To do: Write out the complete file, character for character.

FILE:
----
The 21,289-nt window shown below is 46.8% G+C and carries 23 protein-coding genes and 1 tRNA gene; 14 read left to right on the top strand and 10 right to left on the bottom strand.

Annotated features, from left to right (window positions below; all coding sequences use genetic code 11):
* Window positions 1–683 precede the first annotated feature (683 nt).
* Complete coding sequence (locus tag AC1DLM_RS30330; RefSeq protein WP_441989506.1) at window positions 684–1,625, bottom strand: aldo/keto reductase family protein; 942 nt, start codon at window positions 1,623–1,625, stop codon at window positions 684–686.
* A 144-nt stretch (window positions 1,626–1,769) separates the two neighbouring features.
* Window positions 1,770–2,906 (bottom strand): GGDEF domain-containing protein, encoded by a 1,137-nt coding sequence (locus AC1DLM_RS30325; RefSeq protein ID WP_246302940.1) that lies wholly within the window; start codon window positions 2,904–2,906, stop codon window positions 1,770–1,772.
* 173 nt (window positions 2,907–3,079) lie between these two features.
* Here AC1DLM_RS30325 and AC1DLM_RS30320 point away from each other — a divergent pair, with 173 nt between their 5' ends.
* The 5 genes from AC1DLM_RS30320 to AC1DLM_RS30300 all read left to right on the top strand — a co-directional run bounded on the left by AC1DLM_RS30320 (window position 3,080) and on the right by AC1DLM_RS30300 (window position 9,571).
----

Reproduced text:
The 21,289-nt window shown below is 46.8% G+C and carries 23 protein-coding genes and 1 tRNA gene; 14 read left to right on the top strand and 10 right to left on the bottom strand.

Annotated features, from left to right (window positions below; all coding sequences use genetic code 11):
* Window positions 1–683 precede the first annotated feature (683 nt).
* Complete coding sequence (locus tag AC1DLM_RS30330; RefSeq protein WP_441989506.1) at window positions 684–1,625, bottom strand: aldo/keto reductase family protein; 942 nt, start codon at window positions 1,623–1,625, stop codon at window positions 684–686.
* A 144-nt stretch (window positions 1,626–1,769) separates the two neighbouring features.
* Window positions 1,770–2,906 (bottom strand): GGDEF domain-containing protein, encoded by a 1,137-nt coding sequence (locus AC1DLM_RS30325; RefSeq protein ID WP_246302940.1) that lies wholly within the window; start codon window positions 2,904–2,906, stop codon window positions 1,770–1,772.
* 173 nt (window positions 2,907–3,079) lie between these two features.
* Here AC1DLM_RS30325 and AC1DLM_RS30320 point away from each other — a divergent pair, with 173 nt between their 5' ends.
* The 5 genes from AC1DLM_RS30320 to AC1DLM_RS30300 all read left to right on the top strand — a co-directional run bounded on the left by AC1DLM_RS30320 (window position 3,080) and on the right by AC1DLM_RS30300 (window position 9,571).